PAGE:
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Thu, Sept. 19

Clarkdale sergeant, CV deputy honored for DUI work
Awards presented by Mothers Against Drunk Driving

Clarkdale Police Department Sgt. Nicole Florisi and Camp Verde Marshal’s Office Deputy Ty Wantland pose with her plaques from the recently held 2019 Mothers Against Drunk Driving-Arizona. Florisi was named 2019 Law Enforcement Officer of the Year while Wantland was named one of the “heroes” of 2019 in combating impaired driving.

Clarkdale Police Department Sgt. Nicole Florisi and Camp Verde Marshal’s Office Deputy Ty Wantland pose with her plaques from the recently held 2019 Mothers Against Drunk Driving-Arizona. Florisi was named 2019 Law Enforcement Officer of the Year while Wantland was named one of the “heroes” of 2019 in combating impaired driving.

VERDE VALLEY — A sergeant with almost two decades in law enforcement and a man who is relatively new to the field were both honored at a recent Mothers Against Drunk Driving ceremony.

Sgt. Nicole Florisi, of the Clarkdale Police Department, and Deputy Ty Wantland of the Camp Verde Marshal’s Office both received awards for their progress in the battle to keep intoxicated drivers off the roads.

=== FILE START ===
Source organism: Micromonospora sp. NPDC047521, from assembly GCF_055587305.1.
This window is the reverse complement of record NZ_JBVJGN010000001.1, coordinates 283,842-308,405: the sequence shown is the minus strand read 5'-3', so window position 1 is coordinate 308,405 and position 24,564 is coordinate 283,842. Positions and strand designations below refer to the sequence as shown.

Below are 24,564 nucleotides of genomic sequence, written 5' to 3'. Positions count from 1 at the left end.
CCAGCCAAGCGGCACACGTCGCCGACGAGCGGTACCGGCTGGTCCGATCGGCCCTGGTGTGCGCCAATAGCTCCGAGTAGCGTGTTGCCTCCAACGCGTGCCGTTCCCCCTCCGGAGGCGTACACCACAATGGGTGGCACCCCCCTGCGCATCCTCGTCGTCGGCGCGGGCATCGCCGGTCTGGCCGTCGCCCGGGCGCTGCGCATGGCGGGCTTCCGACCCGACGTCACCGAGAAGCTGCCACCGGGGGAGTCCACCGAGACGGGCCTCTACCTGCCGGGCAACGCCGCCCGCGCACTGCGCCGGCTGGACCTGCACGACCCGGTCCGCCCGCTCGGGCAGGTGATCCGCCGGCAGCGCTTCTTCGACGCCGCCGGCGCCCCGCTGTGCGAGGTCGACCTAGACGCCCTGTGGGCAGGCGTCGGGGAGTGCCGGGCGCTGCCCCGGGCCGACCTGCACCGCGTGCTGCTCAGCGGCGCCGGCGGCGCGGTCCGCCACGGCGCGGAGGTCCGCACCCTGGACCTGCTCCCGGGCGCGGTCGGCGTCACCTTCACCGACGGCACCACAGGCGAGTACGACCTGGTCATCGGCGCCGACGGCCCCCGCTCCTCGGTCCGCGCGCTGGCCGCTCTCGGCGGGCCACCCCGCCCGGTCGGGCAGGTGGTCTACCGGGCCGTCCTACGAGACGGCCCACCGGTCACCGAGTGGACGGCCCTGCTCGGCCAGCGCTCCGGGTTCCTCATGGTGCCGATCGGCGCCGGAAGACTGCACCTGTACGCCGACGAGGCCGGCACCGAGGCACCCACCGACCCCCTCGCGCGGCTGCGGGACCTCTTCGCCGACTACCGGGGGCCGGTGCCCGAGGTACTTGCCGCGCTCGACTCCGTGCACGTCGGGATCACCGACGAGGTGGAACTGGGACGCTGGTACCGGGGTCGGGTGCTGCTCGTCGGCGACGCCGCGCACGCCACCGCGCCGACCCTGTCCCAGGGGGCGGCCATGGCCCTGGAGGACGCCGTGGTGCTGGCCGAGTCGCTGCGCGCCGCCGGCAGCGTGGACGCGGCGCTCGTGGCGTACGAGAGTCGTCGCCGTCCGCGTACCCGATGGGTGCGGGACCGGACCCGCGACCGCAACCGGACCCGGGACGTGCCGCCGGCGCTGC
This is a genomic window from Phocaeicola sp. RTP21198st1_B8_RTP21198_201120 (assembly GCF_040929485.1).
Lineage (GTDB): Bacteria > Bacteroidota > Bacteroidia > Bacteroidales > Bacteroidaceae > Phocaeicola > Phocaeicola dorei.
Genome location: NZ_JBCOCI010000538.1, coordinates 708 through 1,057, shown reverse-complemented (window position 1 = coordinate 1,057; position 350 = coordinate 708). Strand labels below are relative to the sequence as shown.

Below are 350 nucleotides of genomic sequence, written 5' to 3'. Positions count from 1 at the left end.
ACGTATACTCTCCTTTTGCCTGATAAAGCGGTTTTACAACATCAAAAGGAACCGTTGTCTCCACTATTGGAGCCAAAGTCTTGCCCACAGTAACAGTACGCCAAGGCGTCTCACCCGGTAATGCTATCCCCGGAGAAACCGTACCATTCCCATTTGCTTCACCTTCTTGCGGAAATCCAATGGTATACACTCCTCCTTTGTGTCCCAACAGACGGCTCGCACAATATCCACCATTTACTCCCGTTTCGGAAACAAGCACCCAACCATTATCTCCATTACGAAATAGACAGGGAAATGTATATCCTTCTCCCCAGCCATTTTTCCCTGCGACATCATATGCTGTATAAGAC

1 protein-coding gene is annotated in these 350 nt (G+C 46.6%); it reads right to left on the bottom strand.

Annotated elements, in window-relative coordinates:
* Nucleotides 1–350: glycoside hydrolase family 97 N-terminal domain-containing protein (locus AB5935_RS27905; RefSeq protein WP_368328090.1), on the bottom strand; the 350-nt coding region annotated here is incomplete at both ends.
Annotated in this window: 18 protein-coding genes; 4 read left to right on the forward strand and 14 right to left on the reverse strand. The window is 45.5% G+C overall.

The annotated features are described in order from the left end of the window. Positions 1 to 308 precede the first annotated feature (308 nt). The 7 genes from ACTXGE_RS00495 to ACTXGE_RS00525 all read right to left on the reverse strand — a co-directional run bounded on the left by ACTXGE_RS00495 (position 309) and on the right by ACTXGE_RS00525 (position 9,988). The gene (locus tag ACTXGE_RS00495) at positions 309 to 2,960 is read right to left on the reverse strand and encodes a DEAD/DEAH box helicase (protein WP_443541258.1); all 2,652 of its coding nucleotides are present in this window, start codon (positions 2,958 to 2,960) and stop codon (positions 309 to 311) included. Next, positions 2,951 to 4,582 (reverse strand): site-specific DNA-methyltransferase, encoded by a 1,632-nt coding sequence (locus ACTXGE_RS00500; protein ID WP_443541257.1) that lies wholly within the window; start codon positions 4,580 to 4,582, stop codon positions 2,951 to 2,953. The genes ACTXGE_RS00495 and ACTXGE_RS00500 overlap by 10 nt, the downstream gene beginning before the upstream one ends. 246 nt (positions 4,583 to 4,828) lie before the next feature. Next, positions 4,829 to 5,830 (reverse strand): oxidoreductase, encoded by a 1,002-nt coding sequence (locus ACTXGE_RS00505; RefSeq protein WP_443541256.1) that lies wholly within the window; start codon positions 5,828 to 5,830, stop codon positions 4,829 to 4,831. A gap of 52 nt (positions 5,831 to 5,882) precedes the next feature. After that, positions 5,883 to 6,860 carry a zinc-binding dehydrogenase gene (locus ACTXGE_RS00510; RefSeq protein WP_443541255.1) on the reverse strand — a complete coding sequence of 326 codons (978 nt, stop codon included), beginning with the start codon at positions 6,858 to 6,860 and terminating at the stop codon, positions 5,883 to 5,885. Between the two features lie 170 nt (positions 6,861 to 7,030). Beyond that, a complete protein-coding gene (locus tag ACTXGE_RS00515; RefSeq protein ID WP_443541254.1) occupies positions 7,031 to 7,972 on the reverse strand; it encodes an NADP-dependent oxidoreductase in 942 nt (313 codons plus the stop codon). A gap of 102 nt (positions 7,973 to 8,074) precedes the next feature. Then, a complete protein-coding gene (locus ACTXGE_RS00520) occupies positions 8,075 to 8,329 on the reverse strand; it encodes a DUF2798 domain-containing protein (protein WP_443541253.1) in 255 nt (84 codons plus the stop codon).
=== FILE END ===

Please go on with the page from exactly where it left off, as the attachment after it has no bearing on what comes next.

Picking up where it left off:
Florisi was named MADD-Arizona’s 2019 Law Enforcement Officer of the Year, while Wantland was named as one a few dozen statewide “MADD Heroes” for his efforts.

Florisi said spotting impaired drivers is a huge key for patrol officers, as is education, like teaching the public to plan ahead in ways such as designating a driver.

“The ideal way we’re reducing the problem is not simply arresting people,” Florisi said. “It’s having checkpoints set up and letting people know, in other ways, that’s it not OK to drive impaired.”

Florisi, who is a part-time as a master patrolman with the Jerome Police Department, in addition to her full-time position as a sergeant in Clarkdale, was nominated by both departments, which work hand-in-hand servicing the neighboring communities.

Her role with the Jerome Police, over the past couple of years, has been mostly administrative, though she does still pull an actual shift there from time to time. She manages the participation in state-funded grants with the Governor’s Office of Highway Safety for both agencies.

With these grant funds, Jerome and Clarkdale, the departments have been able to provide targeted enforcement efforts in and around the two communities. Jerome has had an increase in arrests for driving under the influence of more than 33 percent since 2014, along with an increase of other criminal traffic offenses of 50 percent in that span.

In Clarkdale, DUI arrests have increased 133 percent since 2014, while criminal traffic offenses increased 867 percent in that same period.

Since Jerome and Clarkdale sometimes share supervisors, Florisi is often the only supervisor available for consult by officers of both Jerome and Clarkdale, sharing with officers her vast experience in traffic enforcement, DUI prevention and apprehension, along with her experience as a drug recognition officer.